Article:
Proactively installing apps using graph is currently in beta.

Occasionally it may be necessary to proactively message users that have not installed or interacted with your app previously. For example, you want to use the company communicator to send messages to your entire organization. For this scenario you can use the Graph API to proactively install your app for your users, then cache the necessary values from the conversationUpdate event your app will receive upon install.

You can only install apps that are in your organizational app catalogue, or the Teams app store.

See Install apps for users in the Graph documentation for complete details. There is also a sample in .NET.


Be sure that you authenticate and have a bearer token before creating a new conversation using the REST API. The field in the object below is unique to the combination of your bot and a user. You cannot obtain it via any other method than those outlined above.

POST /v3/conversations
  "bot": {
    "id": "28:10j12ou0d812-2o1098-c1mjojzldxcj-1098028n ",
    "name": "The Bot"
  "members": [
      "id": "29:012d20j1cjo20211"
  "channelData": {
    "tenant": {
      "id": "197231joe-1209j01821-012kdjoj"

You must supply the user ID and the tenant ID. If the call succeeds, the API returns with the following response object.


This ID is the personal chat's unique conversation ID. Please store this value and reuse it for future interactions with the user.

This example uses the Microsoft.Bot.Connector.Teams NuGet package. In this example, client is a ConnectorClient instance that has already been created and authenticated as described in Send and receive activities

// Create or get existing chat conversation with user
var response = client.Conversations.CreateOrGetDirectConversation(activity.Recipient, activity.From, activity.GetTenantId());

// Construct the message to post to conversation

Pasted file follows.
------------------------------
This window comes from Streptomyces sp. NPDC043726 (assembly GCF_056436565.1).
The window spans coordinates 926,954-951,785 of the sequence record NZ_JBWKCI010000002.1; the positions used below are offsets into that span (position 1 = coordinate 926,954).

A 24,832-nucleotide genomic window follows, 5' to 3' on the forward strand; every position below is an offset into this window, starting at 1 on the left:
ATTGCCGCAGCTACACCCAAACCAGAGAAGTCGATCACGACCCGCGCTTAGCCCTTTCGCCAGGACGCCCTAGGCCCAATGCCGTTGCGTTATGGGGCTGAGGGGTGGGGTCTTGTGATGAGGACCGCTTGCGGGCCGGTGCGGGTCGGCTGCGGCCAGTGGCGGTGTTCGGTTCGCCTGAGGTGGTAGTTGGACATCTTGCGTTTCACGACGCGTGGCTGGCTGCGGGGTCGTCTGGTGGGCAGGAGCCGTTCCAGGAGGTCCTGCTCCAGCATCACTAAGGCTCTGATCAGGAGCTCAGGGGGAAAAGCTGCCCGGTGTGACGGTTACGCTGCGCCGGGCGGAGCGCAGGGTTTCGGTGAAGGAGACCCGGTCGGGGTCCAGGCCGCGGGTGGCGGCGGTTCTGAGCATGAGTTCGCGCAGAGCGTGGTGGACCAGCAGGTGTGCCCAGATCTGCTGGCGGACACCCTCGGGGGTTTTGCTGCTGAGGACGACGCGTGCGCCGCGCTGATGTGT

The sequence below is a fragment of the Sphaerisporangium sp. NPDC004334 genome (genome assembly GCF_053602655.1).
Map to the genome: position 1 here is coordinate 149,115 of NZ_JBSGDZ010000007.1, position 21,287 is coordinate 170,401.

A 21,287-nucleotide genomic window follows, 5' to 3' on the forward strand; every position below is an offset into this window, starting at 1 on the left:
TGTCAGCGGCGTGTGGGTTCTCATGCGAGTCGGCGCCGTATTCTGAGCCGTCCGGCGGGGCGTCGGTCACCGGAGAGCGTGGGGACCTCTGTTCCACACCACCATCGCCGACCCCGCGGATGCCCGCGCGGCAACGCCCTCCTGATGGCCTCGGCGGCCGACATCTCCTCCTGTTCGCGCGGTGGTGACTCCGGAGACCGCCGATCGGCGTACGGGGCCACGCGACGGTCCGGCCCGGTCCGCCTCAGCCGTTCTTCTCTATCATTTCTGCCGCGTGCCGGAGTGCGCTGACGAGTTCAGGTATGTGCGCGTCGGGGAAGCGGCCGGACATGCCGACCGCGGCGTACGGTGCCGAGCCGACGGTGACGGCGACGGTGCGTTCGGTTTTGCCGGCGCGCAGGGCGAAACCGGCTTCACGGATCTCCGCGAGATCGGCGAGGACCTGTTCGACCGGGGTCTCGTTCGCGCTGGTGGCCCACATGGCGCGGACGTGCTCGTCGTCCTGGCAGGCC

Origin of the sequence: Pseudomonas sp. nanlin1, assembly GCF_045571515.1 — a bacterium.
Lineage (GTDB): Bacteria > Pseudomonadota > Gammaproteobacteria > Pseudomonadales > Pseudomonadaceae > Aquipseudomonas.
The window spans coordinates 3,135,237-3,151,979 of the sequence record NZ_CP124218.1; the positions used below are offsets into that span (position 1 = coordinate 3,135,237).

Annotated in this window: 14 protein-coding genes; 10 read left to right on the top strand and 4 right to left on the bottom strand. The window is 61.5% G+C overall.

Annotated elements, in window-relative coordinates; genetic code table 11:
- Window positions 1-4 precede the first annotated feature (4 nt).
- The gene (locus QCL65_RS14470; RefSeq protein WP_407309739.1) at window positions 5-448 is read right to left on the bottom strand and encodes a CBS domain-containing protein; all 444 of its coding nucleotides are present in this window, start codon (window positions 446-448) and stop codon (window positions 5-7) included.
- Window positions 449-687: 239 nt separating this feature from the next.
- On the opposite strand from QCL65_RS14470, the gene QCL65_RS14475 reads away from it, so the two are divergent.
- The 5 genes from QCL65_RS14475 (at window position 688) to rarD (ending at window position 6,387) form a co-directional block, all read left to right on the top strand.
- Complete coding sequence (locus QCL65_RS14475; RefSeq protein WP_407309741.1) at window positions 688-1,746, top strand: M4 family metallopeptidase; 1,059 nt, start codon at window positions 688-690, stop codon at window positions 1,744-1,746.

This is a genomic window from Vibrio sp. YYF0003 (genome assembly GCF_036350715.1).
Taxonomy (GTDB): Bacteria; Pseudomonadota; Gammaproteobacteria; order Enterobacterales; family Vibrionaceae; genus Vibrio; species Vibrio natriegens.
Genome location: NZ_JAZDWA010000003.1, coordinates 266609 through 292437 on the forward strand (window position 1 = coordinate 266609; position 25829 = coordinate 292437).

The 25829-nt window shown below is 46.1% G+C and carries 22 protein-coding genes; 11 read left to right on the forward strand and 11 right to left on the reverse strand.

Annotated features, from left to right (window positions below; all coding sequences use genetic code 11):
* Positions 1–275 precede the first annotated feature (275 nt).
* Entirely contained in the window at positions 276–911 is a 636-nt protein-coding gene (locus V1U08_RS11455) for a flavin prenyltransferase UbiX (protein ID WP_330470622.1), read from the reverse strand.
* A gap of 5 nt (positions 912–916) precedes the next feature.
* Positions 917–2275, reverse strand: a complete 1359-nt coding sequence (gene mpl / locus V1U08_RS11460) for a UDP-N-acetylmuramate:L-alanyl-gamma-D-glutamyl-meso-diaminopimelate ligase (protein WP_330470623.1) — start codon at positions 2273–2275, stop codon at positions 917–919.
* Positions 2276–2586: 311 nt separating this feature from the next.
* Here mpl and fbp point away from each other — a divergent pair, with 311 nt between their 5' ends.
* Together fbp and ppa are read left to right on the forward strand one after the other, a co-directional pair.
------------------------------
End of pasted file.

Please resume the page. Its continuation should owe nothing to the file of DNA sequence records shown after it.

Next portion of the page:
Activity newActivity = new Activity()
    Text = "Hello",
    Type = ActivityTypes.Message,
    Conversation = new ConversationAccount
        Id = response.Id

// Post the message to chat conversation with user
await client.Conversations.SendToConversationAsync(newActivity, response.Id);

Creating a channel conversation

Your team-added bot can post into a channel to create a new reply chain. If you're using the Node.js Teams SDK, use startReplyChain() which gives you a fully-populated address with the correct activity id and conversation id. If you are using C#, see the example below.

Alternatively, you can use the REST API and issue a POST request to /conversations resource.

The following code snippet is from this sample.

using Microsoft.Bot.Builder.Dialogs;
using Microsoft.Bot.Connector;
using Microsoft.Bot.Connector.Teams.Models;
using Microsoft.Teams.TemplateBotCSharp.Properties;
using System;
using System.Threading.Tasks;

namespace Microsoft.Teams.TemplateBotCSharp.Dialogs
    public class ProactiveMsgTo1to1Dialog : IDialog<object>
        public async Task StartAsync(IDialogContext context)
            if (context == null)
                throw new ArgumentNullException(nameof(context));

            var channelData = context.Activity.GetChannelData<TeamsChannelData>();
            var message = Activity.CreateMessageActivity();
            message.Text = "Hello World";

            var conversationParameters = new ConversationParameters
                  IsGroup = true,
                  ChannelData = new TeamsChannelData
                      Channel = new ChannelInfo(channelData.Channel.Id),
                  Activity = (Activity) message

            MicrosoftAppCredentials.TrustServiceUrl(serviceUrl, DateTime.MaxValue);
            var connectorClient = new ConnectorClient(new Uri(activity.ServiceUrl));
            var response = await connectorClient.Conversations.CreateConversationAsync(conversationParameters);